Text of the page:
Research Personnel
Outcome Assessment (Health Care)

Keywords

  • cancer
  • design
  • ICC
  • longitudinal
  • oncology
  • statistical methodology

ASJC Scopus subject areas

  • Oncology
  • Psychiatry and Mental health
  • Experimental and Cognitive Psychology

Cite this

@article{882d50a3d08a4e8590fd3b7478faf582,
title = "Designing psycho-oncology randomised trials and cluster randomised trials: Variance components and intra-cluster correlation of commonly used psychosocial measures",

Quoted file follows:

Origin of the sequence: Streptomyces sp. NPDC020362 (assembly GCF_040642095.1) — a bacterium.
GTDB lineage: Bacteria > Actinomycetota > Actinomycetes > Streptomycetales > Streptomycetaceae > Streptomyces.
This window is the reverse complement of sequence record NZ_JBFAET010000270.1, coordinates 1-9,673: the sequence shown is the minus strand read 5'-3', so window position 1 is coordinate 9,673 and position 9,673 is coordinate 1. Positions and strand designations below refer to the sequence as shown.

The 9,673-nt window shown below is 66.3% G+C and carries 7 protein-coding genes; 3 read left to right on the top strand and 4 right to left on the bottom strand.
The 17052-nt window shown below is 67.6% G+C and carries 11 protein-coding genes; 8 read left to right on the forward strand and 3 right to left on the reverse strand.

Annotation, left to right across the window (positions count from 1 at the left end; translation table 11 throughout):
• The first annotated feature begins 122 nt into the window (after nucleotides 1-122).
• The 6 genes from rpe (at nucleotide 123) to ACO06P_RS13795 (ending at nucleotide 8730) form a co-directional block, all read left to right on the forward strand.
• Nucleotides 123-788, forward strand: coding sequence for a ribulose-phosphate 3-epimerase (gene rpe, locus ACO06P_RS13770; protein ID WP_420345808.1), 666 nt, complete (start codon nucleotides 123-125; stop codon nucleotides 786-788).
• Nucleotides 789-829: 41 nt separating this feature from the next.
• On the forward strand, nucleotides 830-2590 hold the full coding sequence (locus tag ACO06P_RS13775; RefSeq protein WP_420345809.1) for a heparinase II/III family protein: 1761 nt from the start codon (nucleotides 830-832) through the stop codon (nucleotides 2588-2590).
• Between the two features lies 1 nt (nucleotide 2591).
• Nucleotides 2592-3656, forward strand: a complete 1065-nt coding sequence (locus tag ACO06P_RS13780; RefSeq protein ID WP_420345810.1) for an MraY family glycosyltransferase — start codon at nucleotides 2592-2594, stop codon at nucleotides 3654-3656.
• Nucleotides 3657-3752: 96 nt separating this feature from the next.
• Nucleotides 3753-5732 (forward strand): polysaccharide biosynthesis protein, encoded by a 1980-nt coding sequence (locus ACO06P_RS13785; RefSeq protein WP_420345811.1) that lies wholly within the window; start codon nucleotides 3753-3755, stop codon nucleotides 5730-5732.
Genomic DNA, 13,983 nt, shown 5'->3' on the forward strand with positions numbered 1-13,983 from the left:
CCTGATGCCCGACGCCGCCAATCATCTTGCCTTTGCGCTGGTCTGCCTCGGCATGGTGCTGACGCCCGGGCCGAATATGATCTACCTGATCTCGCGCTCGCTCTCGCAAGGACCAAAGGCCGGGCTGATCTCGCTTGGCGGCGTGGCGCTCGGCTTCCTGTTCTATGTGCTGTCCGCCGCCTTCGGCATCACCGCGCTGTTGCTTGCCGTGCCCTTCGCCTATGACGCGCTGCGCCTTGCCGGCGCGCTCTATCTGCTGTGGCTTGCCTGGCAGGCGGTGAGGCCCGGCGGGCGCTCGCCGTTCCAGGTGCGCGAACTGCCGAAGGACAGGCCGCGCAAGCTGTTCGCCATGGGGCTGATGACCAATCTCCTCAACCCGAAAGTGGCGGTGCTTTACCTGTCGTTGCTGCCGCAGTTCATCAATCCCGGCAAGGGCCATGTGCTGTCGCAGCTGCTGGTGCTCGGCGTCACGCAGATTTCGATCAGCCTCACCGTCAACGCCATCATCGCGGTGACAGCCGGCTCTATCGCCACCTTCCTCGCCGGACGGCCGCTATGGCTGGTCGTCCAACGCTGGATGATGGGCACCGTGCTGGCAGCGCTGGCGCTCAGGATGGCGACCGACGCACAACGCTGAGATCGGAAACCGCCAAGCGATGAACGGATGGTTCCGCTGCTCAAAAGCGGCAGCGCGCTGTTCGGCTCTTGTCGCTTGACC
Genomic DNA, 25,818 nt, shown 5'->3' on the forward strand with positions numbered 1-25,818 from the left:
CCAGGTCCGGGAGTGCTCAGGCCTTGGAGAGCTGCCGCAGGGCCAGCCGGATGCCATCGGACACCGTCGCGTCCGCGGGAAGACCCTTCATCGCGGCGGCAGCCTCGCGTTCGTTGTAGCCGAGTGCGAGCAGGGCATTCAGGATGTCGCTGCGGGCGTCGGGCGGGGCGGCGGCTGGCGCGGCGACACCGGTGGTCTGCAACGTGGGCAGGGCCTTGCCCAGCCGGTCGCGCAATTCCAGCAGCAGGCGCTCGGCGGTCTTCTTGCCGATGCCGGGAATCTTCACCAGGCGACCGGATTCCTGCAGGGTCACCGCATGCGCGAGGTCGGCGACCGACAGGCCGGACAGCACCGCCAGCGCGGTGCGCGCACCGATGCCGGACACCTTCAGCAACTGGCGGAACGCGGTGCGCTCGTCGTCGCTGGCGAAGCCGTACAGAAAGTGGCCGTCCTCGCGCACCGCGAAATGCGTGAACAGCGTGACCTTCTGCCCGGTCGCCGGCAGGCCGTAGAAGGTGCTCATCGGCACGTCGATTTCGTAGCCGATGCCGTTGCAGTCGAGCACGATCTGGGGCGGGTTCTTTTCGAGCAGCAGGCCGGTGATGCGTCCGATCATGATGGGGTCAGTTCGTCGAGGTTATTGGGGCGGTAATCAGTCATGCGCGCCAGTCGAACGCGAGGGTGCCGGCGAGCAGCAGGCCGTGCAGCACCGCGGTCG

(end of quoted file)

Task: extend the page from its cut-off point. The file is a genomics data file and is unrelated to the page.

abstract = "Objective The study aims to provide information about variance components of psychosocial outcomes: within and between-participant variance, within-participant correlation and for cluster randomised trials, the intra-cluster correlation (ICC) and, also, to demonstrate how estimates of these variance components and ICCs can be used to design randomised trials and cluster randomised trials. Method Data from 15 longitudinal multi-centre psycho-oncology studies were analysed, and variance components including ICCs were estimated. Studies with psychosocial outcomes that had at least one measurement post-baseline including individual randomised controlled trials, cluster randomised trials and observational studies were included. Results Variance components and ICCs from 87 outcome measures were estimated. The unadjusted, single timepoint (first post-baseline) ICCs ranged from 0 to 0.16, with a median value of 0.022 and inter-quartile range 0 to 0.0605. The longitudinal ICCs ranged from 0 to 0.09 with a median value of 0.0007 and inter-quartile range 0 to 0.018. Conclusions Although the magnitude of variance components and ICCs used for sample-size calculation cannot be known in advance of the study, published estimates can help reduce the uncertainty in sample-size calculations. Psycho-oncology researchers should be conservative in their sample-size calculations and use approaches that improve efficiency in their design and analysis.",